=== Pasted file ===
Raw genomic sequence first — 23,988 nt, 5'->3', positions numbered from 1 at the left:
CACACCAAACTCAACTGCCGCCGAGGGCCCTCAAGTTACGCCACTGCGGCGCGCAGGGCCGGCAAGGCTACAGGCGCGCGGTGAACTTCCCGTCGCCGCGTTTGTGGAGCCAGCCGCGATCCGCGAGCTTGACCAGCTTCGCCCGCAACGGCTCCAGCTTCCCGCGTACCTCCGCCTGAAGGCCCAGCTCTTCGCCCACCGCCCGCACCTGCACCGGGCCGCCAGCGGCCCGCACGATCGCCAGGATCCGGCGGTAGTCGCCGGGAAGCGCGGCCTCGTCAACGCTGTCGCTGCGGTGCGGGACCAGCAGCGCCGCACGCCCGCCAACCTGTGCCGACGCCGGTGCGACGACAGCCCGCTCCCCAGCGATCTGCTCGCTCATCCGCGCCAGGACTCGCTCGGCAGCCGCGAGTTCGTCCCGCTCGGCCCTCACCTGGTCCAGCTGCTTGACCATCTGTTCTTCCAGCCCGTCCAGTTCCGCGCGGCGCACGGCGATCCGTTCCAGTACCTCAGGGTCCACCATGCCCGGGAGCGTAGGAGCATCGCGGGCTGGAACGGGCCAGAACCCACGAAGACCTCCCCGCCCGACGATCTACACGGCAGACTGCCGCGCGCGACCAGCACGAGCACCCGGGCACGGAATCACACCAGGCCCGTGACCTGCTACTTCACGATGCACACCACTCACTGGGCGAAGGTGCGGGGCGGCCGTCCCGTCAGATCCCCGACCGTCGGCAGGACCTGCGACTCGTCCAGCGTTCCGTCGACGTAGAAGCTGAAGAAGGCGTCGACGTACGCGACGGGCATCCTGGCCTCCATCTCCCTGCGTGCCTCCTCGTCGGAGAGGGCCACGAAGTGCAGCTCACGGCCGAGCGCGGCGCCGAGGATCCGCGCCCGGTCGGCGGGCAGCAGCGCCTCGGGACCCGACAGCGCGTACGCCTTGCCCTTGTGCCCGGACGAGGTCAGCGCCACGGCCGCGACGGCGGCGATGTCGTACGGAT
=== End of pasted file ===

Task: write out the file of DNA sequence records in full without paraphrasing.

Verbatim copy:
Raw genomic sequence first — 23,988 nt, 5'->3', positions numbered from 1 at the left:
CACACCAAACTCAACTGCCGCCGAGGGCCCTCAAGTTACGCCACTGCGGCGCGCAGGGCCGGCAAGGCTACAGGCGCGCGGTGAACTTCCCGTCGCCGCGTTTGTGGAGCCAGCCGCGATCCGCGAGCTTGACCAGCTTCGCCCGCAACGGCTCCAGCTTCCCGCGTACCTCCGCCTGAAGGCCCAGCTCTTCGCCCACCGCCCGCACCTGCACCGGGCCGCCAGCGGCCCGCACGATCGCCAGGATCCGGCGGTAGTCGCCGGGAAGCGCGGCCTCGTCAACGCTGTCGCTGCGGTGCGGGACCAGCAGCGCCGCACGCCCGCCAACCTGTGCCGACGCCGGTGCGACGACAGCCCGCTCCCCAGCGATCTGCTCGCTCATCCGCGCCAGGACTCGCTCGGCAGCCGCGAGTTCGTCCCGCTCGGCCCTCACCTGGTCCAGCTGCTTGACCATCTGTTCTTCCAGCCCGTCCAGTTCCGCGCGGCGCACGGCGATCCGTTCCAGTACCTCAGGGTCCACCATGCCCGGGAGCGTAGGAGCATCGCGGGCTGGAACGGGCCAGAACCCACGAAGACCTCCCCGCCCGACGATCTACACGGCAGACTGCCGCGCGCGACCAGCACGAGCACCCGGGCACGGAATCACACCAGGCCCGTGACCTGCTACTTCACGATGCACACCACTCACTGGGCGAAGGTGCGGGGCGGCCGTCCCGTCAGATCCCCGACCGTCGGCAGGACCTGCGACTCGTCCAGCGTTCCGTCGACGTAGAAGCTGAAGAAGGCGTCGACGTACGCGACGGGCATCCTGGCCTCCATCTCCCTGCGTGCCTCCTCGTCGGAGAGGGCCACGAAGTGCAGCTCACGGCCGAGCGCGGCGCCGAGGATCCGCGCCCGGTCGGCGGGCAGCAGCGCCTCGGGACCCGACAGCGCGTACGCCTTGCCCTTGTGCCCGGACGAGGTCAGCGCCACGGCCGCGACGGCGGCGATGTCGTACGGAT